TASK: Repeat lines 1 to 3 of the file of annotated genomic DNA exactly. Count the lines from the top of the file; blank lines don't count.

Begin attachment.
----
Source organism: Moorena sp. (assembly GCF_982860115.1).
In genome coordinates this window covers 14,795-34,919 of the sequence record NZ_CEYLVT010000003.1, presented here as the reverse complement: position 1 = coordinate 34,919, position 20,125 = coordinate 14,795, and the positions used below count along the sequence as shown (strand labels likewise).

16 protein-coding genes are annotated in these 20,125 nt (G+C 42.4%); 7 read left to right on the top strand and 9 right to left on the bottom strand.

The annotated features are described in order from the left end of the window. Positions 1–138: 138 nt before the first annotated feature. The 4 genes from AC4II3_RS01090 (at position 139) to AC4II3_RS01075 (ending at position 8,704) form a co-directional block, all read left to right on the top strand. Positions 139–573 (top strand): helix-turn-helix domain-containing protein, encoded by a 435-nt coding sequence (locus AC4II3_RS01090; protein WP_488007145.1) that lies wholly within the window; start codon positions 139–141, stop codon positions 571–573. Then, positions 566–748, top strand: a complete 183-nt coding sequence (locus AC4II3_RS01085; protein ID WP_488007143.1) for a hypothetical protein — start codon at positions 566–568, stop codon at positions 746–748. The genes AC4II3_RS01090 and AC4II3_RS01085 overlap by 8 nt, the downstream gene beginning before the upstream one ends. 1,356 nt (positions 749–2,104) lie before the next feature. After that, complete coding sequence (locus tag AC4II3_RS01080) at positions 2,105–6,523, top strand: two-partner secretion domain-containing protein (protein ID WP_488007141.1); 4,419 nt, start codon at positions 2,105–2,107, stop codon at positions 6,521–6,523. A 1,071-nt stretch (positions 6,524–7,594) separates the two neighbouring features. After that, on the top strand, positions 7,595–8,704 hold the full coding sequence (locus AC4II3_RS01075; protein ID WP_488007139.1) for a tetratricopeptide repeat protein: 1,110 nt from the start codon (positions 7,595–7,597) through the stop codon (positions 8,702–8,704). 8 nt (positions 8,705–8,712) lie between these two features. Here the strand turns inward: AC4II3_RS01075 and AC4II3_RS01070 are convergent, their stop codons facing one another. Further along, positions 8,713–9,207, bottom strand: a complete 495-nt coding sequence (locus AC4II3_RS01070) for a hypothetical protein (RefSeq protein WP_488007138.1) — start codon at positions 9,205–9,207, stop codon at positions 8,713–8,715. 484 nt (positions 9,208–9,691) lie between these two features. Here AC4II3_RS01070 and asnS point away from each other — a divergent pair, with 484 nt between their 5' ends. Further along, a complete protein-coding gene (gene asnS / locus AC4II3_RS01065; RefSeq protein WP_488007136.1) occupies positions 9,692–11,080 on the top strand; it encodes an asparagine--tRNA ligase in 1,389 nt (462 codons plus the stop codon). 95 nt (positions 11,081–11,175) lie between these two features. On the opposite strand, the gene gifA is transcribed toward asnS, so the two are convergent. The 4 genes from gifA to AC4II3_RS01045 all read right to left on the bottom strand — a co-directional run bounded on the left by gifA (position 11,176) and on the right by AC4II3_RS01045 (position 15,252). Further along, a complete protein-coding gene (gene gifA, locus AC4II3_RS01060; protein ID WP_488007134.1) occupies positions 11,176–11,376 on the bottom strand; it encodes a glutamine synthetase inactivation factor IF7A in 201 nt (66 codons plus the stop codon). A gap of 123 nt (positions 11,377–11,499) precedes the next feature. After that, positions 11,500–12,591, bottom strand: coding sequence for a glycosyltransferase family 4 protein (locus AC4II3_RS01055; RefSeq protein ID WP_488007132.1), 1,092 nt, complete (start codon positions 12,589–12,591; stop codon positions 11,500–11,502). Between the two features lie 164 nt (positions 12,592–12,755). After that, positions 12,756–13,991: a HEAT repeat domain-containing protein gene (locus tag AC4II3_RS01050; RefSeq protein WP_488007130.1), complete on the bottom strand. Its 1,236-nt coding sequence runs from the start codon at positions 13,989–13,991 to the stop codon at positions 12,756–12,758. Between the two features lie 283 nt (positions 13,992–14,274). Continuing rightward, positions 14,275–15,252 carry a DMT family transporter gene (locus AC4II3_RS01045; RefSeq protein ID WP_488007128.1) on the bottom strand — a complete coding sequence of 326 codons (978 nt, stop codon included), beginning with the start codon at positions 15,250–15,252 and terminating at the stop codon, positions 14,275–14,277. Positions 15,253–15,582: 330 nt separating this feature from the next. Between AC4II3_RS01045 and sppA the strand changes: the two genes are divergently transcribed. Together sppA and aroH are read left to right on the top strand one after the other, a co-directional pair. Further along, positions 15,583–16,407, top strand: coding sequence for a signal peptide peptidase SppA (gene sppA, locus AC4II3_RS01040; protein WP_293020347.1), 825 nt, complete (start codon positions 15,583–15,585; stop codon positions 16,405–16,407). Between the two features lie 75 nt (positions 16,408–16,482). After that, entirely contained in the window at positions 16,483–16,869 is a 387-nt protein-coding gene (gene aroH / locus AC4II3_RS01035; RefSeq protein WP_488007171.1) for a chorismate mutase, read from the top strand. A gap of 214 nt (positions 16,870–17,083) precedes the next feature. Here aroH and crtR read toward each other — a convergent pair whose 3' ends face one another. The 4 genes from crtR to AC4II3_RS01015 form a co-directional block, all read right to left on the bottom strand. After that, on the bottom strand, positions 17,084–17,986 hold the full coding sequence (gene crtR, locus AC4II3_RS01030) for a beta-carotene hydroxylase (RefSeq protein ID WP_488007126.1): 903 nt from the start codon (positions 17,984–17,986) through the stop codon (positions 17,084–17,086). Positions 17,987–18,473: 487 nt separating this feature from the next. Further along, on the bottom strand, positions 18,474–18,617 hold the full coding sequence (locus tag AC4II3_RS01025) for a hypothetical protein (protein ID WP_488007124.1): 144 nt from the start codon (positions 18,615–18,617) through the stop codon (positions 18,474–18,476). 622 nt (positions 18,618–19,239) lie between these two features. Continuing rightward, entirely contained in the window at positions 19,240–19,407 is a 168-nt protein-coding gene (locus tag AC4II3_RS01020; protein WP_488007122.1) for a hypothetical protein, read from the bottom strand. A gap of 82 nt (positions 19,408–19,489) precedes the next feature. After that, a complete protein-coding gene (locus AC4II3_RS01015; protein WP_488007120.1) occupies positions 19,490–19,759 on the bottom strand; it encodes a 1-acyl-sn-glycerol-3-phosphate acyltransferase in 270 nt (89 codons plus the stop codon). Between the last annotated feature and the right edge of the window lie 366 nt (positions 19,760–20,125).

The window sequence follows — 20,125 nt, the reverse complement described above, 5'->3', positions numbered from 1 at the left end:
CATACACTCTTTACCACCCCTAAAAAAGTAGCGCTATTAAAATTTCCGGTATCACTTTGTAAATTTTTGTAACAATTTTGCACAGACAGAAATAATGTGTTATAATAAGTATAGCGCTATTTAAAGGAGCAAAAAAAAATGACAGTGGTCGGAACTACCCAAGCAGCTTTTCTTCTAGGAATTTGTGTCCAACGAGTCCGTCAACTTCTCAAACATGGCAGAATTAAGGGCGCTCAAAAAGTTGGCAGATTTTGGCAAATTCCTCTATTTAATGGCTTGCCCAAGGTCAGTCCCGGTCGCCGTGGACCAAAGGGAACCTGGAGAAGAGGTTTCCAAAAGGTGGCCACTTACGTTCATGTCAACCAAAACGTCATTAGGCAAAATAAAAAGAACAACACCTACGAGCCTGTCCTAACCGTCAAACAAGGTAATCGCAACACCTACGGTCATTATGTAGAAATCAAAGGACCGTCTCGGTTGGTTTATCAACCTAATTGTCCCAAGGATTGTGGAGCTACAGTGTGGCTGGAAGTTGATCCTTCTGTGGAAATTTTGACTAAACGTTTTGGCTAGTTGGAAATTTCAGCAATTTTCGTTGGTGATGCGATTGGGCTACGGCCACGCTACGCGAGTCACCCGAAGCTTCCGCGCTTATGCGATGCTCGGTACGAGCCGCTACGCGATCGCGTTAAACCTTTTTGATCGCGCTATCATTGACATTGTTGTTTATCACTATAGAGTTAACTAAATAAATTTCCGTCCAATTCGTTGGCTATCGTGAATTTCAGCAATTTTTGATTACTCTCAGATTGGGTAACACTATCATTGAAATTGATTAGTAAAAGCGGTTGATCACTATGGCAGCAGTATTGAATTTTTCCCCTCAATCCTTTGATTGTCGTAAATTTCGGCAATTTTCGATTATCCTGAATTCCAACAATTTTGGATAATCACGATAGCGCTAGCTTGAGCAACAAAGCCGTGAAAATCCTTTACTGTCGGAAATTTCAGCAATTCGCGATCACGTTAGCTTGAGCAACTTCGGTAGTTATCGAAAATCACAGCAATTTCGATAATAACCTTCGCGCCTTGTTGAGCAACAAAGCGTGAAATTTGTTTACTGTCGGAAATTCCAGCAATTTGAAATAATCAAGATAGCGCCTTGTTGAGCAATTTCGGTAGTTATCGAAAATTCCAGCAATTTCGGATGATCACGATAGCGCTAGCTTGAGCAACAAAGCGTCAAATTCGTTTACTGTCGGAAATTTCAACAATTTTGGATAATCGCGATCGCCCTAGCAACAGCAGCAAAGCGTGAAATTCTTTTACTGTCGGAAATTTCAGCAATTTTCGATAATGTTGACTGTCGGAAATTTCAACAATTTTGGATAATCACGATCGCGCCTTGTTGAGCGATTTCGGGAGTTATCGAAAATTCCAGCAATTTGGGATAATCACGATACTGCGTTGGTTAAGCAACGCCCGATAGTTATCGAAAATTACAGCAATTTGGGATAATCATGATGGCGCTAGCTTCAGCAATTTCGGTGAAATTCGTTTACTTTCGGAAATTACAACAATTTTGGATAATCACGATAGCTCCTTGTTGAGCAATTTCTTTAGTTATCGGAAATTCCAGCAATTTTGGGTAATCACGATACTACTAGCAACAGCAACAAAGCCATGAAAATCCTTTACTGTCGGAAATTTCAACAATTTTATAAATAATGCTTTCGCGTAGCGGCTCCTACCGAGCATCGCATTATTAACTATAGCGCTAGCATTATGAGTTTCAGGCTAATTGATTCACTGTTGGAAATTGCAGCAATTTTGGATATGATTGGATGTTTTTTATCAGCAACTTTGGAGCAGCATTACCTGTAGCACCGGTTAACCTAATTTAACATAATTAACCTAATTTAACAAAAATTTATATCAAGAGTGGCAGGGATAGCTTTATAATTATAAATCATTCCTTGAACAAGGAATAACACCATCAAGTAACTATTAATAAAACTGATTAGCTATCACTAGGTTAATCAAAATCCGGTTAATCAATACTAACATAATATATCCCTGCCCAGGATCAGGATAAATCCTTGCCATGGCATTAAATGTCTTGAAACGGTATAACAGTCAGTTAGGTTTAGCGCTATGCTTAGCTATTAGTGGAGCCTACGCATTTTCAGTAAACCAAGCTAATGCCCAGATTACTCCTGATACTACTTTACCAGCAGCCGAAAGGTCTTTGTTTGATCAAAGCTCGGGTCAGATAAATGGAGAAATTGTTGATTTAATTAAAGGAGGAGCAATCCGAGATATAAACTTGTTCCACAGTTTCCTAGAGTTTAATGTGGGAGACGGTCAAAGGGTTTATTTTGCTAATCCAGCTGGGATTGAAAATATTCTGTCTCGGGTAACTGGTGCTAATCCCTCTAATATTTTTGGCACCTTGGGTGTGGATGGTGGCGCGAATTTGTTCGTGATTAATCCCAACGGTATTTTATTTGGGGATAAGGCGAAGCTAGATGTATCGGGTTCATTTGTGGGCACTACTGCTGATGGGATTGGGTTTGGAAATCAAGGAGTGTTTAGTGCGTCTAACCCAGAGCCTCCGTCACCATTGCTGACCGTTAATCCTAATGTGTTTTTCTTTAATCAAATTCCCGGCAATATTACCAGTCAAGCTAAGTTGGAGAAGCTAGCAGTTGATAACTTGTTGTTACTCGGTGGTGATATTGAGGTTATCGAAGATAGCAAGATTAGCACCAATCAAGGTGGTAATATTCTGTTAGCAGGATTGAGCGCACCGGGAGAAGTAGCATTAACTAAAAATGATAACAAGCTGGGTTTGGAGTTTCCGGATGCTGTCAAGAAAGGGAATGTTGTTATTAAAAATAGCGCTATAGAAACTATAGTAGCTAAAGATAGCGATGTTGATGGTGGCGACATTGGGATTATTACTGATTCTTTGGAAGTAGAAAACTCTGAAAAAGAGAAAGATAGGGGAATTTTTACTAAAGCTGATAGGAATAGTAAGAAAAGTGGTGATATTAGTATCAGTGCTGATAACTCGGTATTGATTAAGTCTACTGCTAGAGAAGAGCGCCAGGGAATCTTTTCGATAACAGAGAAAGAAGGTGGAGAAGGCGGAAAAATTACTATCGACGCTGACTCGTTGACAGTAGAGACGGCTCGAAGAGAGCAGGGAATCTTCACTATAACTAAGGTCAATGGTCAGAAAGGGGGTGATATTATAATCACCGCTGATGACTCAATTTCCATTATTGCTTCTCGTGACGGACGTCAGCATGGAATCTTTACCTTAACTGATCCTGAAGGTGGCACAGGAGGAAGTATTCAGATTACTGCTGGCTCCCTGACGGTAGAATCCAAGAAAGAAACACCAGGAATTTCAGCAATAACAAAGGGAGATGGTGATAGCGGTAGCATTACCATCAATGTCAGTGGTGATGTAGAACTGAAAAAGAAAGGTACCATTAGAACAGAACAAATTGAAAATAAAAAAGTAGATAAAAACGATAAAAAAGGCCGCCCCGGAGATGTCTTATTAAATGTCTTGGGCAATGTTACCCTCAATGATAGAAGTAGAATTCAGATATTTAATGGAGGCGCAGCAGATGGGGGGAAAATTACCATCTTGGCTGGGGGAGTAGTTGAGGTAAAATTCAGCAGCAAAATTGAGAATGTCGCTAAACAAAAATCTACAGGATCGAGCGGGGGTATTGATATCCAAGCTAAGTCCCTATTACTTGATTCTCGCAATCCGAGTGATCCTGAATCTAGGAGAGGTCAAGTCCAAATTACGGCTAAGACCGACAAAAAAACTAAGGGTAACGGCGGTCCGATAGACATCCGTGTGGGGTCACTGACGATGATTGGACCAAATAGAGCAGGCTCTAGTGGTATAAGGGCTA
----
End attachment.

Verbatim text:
Source organism: Moorena sp. (assembly GCF_982860115.1).
In genome coordinates this window covers 14,795-34,919 of the sequence record NZ_CEYLVT010000003.1, presented here as the reverse complement: position 1 = coordinate 34,919, position 20,125 = coordinate 14,795, and the positions used below count along the sequence as shown (strand labels likewise).

16 protein-coding genes are annotated in these 20,125 nt (G+C 42.4%); 7 read left to right on the top strand and 9 right to left on the bottom strand.